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PQ 17.3 — What guarantees do I want from my relationships? Are they realistic?

·726 words·4 mins
PQ Series

PQ 17.3 — What guarantees do I want from my relationships? Are they realistic?


There is no such thing as a lover’s oath.



“You know,” he says. “The way you’ve been acting lately, it really worries me.”

“Oh?” I say. “Why does it worry you?”

“I hate admitting this,” he says. “But I’m worried that you’re going to break up with me.”

It’s not what I expect him to say. And maybe it isn’t the kindest response, but the sheer surprise at hearing these words makes me laugh, before I’m even aware that I’m doing it.

“What?” he says.

“I wouldn’t just break up with you out of the blue,” I say. “If I had a problem with you, I’d deescalate first. I love having you around. I really enjoy your company.”

He looks at me incredulously. And he’s quiet for a while. I just snuggle him and let him think.

After a few minutes, he asks me if I want to see a video on his phone, and I tell him okay. The entire conversation for me floats into the ether.

But I later learn that it stuck with him — and in a way that I didn’t intend.


Over the next few months, a comedy of errors transpires. Everything keeps going wrong. He starts to say things that hurt my feelings, and when I try to address them with him, he’s wide-eyed and unresponsive. He doesn’t seem to even grasp my explanations on a surface level, let alone take them to heart.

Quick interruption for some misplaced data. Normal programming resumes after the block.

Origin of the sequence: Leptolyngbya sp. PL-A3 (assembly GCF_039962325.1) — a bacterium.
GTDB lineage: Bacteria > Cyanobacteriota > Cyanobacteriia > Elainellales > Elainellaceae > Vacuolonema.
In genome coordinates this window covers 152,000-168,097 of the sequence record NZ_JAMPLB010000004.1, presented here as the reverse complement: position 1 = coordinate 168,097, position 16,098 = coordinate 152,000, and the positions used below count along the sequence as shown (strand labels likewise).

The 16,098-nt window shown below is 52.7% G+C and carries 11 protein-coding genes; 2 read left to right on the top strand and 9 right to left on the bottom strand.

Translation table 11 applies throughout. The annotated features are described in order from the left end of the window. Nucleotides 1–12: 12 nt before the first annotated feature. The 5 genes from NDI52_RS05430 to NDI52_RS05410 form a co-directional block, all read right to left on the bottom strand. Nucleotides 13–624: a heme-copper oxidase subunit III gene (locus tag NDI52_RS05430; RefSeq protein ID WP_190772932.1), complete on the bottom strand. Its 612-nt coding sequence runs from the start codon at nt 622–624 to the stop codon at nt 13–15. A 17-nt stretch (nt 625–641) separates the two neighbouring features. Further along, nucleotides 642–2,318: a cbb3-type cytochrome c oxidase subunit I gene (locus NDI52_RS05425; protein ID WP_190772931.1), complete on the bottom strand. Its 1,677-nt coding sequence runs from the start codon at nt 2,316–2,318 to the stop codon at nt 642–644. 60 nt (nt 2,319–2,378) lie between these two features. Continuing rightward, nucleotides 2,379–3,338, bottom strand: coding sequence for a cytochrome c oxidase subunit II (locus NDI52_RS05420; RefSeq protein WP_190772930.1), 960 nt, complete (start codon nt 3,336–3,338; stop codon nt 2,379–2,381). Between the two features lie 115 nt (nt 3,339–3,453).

His focus seems to be smoothing everything over. Paving over the bumps in the road. Rather than building something with a stable infrastructure.

So I begin to deescalate. I formally tell him this and pull away from him a bit with time and closeness. He doesn’t deal well with this.

He seems put out when I need to travel out of state for a funeral. Focused on the inconvenience to him and my other partners.

I want to scream in his face, “SOMEONE JUST DIED!” Shake his shoulders. But I don’t.

Instead, I tell him I’ll be in touch with him on the trip via text and let him know how things are going.

But as I’m walking him to the door, he says to me, “Oh, so when you get back…”

“Yes, I’ll let you know when I get back,” I say. “I’ll keep you in the loop.”

“No, not that,” he says.

I wait.

“When you get back… hot tub?” he says, flipping both of his index fingers into guns.

And in that moment, I’m gutted. He knows it’s only been two hours since I found out my grandfather died. And yet his focus is on inviting himself to take a dip in my hot tub after I get home from the funeral next week.

I close the door feeling like I’ve made a terrible miscalculation.


He continues to resist deescalations. Any measures that would take us back into a more casual dating place. Or even play partners. A place where maybe we can make sense having a relationship where we don’t constantly misunderstand one another and get our feelings hurt.

So I’m left with no choice. I have to break it off.

And while we’re having the breakup talk, he brings up that conversation we had earlier, some months back. When I’d reassured him when he was worried. Except he didn’t hear or internalize the “I’d deescalate first” part. All he’d heard was “I won’t break up with you.”

He tells me that at the time I’d said it that he wondered how I could make assurances like that. That it seemed like an overclaim. But that he’s known me not to be someone who says things they don’t mean. So he’d taken it to heart.

And that now he’s feeling quite betrayed.

And I’m faced with a choice: Do I explain everything from my point of view and risk another misunderstanding? Or do I let him think that his frustration with me is righteous?

Which one is better? Which one will help his heart better heal?


This post is part of a series in which I answer each of the chapter-end questions in More than Two with an essay. For the entire list of questions and answers, please see this  indexed list.


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·381 words·2 mins
PQ Series
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